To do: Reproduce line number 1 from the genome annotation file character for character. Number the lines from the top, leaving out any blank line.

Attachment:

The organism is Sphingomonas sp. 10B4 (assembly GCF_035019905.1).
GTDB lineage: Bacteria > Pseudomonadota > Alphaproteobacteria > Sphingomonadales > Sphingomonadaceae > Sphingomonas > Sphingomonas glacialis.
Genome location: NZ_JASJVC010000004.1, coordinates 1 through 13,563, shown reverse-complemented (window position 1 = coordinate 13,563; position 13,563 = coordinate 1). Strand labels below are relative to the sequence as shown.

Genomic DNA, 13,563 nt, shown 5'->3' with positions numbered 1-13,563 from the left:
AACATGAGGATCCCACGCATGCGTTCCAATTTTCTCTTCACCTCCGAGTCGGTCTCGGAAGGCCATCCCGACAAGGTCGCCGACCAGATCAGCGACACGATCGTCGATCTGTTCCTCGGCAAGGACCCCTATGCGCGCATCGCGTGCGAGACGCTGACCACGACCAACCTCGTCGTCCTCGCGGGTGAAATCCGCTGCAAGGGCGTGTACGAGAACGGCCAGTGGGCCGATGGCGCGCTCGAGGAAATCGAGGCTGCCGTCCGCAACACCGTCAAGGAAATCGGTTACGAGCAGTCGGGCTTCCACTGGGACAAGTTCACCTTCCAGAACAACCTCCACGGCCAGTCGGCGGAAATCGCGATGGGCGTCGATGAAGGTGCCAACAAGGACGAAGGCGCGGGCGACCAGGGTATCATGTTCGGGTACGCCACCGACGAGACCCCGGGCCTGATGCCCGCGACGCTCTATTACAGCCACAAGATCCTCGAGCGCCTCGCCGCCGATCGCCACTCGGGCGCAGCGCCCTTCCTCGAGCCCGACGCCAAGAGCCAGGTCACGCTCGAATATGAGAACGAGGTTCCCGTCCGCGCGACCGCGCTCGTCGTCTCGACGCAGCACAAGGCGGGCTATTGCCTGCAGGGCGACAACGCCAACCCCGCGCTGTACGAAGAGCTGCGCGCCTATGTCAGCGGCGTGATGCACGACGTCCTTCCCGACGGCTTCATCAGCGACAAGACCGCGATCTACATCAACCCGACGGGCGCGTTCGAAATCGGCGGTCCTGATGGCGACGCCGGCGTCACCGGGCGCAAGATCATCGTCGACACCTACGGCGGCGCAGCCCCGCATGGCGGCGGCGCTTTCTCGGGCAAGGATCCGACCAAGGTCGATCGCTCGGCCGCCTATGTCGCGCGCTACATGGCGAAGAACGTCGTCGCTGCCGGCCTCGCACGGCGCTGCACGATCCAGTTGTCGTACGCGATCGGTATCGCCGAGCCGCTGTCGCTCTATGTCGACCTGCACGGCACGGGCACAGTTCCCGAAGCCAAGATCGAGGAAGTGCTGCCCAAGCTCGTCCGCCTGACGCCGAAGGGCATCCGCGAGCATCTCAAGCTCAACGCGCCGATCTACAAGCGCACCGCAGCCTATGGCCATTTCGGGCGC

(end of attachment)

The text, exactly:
The organism is Sphingomonas sp. 10B4 (assembly GCF_035019905.1).